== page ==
Patagonia Merino Air

It’s a technical layer disguised as a stylish sweater.


Weight 6 oz


First impression: This top looks way too good to be a technical performance piece. Second impression: This top works way too well on the trail to be an everyday piece. So much for impressions.

After nearly three months of testing, our staff was fighting over our samples because this airy, wool/Capilene top proved so comfortable in such a wide range of conditions and circumstances, from winter ski touring to summer backpacking to dinner on the town.

The secret behind the fabric: Patagonia created a new process that blasts the fibers with air as they spin, creating more loft and thus more insulating value. “On a chilly night on the Turkish coast, everyone else was snuggling into their puffies but I felt warm and comfortable in just the Merino Air crew over a baselayer,” one tester says. The blended fabric even looks different: It’s textured with an intricate zigzag weave that resembles a fine, hand-knit sweater. It’s soft against the skin, extremely stretchy, and works equally well as a base- or midlayer.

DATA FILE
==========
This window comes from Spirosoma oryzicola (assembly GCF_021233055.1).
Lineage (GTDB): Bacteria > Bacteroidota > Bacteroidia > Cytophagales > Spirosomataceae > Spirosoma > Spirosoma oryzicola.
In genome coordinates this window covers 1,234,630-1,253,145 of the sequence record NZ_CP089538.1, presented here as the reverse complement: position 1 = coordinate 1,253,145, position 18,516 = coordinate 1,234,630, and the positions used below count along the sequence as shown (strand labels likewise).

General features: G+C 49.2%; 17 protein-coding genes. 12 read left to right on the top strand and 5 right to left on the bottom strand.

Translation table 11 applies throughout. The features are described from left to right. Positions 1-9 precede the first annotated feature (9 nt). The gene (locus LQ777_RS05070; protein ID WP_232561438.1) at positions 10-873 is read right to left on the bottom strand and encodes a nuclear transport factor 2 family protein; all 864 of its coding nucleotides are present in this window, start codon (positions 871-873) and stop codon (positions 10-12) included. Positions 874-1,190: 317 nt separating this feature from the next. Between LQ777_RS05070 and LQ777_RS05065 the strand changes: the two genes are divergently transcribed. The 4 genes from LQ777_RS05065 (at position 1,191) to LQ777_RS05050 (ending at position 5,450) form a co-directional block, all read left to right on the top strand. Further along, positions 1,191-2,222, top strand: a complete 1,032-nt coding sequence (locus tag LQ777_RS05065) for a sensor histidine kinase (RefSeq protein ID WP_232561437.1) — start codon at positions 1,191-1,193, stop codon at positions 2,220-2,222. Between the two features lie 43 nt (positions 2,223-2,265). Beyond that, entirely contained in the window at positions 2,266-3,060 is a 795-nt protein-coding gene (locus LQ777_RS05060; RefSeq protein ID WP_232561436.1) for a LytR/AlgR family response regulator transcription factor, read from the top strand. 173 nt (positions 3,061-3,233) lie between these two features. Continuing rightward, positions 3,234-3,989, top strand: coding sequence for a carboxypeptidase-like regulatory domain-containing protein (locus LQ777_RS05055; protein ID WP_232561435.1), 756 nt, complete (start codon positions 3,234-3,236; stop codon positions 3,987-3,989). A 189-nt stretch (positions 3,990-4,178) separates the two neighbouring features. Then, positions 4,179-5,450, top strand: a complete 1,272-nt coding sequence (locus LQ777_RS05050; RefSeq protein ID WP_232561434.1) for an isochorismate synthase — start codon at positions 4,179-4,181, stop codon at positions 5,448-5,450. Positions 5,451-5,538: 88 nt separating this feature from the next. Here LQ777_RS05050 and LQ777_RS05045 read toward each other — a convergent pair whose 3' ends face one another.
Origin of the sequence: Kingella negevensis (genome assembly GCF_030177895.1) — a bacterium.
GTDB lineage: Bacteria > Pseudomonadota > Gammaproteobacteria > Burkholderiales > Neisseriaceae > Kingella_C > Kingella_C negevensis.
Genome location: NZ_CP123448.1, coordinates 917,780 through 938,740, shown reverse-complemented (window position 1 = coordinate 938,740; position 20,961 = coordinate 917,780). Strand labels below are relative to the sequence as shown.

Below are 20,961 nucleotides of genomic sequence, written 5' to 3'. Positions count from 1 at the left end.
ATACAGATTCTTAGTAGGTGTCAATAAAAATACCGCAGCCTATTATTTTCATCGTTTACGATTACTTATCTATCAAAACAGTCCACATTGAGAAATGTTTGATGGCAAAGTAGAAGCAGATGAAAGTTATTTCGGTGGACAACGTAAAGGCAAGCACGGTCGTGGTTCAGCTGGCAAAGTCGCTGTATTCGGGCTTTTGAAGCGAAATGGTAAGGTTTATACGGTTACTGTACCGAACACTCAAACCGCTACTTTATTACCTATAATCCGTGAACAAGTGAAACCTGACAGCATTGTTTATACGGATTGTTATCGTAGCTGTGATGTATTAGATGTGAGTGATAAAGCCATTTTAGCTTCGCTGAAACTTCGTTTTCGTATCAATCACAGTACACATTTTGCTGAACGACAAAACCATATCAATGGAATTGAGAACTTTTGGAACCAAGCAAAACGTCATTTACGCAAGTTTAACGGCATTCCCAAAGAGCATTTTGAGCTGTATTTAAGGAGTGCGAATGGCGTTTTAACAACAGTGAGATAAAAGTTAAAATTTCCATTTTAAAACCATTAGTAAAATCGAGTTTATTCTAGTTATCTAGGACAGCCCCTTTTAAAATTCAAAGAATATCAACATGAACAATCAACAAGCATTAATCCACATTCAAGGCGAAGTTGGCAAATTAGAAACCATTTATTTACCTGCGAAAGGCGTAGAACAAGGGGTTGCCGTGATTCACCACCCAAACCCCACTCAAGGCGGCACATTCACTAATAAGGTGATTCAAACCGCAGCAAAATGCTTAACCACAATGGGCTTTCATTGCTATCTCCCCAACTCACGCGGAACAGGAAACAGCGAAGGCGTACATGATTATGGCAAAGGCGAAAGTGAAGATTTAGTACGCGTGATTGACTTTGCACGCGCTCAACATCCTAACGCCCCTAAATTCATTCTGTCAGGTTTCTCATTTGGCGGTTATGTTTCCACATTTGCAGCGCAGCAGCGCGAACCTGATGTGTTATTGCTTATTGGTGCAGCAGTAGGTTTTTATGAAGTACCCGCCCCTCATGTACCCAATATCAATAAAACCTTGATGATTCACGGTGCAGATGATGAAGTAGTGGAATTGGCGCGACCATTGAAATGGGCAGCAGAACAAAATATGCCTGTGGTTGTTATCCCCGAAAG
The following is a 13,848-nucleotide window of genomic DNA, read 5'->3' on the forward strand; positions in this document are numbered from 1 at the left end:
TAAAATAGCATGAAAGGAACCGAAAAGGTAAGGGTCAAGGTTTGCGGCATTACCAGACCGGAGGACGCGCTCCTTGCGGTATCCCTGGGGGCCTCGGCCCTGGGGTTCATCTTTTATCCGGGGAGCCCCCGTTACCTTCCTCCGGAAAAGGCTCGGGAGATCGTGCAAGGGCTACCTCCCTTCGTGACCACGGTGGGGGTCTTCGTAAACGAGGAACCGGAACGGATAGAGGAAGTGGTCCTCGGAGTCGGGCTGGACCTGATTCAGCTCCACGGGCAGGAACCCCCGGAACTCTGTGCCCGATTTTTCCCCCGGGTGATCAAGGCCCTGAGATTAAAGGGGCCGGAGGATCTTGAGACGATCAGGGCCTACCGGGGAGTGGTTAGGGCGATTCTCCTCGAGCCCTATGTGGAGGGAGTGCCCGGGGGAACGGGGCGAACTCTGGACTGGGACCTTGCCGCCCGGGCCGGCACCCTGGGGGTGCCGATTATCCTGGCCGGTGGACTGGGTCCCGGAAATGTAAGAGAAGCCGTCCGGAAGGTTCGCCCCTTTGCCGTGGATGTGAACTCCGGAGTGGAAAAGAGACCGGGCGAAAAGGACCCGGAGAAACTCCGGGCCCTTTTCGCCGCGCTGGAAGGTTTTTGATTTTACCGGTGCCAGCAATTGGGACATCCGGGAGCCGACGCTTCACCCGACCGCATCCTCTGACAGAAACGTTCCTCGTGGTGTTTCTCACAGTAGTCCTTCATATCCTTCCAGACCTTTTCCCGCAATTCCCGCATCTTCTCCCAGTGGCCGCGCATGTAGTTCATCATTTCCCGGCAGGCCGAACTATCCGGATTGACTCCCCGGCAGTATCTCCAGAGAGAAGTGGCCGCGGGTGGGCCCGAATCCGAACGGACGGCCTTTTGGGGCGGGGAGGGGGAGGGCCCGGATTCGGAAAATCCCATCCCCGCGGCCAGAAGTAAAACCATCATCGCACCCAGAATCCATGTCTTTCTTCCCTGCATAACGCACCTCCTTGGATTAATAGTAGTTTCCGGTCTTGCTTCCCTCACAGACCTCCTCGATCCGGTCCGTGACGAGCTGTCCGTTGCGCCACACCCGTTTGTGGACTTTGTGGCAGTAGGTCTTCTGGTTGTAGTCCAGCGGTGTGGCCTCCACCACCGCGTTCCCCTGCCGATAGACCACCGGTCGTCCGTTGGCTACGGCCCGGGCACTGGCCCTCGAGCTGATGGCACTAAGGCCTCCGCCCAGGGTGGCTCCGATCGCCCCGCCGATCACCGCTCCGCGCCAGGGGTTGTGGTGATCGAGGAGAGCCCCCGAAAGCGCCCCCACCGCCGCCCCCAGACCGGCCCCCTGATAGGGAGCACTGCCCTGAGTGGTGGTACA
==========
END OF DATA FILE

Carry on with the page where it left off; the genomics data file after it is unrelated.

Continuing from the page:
It proved ultrabreathable, too, thanks to the gridded exterior that promotes airflow. Another happy result of that open weave: Stink has nowhere to hide. Combined with wool’s natural odor resistance, this keeps the sweater uncommonly fresh. Five days into our Turkey trip, we couldn’t detect any funk, not even when we sniffed each other’s armpits (ah, the glories of gear testing).

Merino Air fabric comes in a crew and scuba-style hoody, as well as bottoms. Some of us loved the crew because it was cooler and less bulky around the neck, but the hoody had devout fans as well. “It stayed on so well and made the perfect sleeping hat,” says one tester.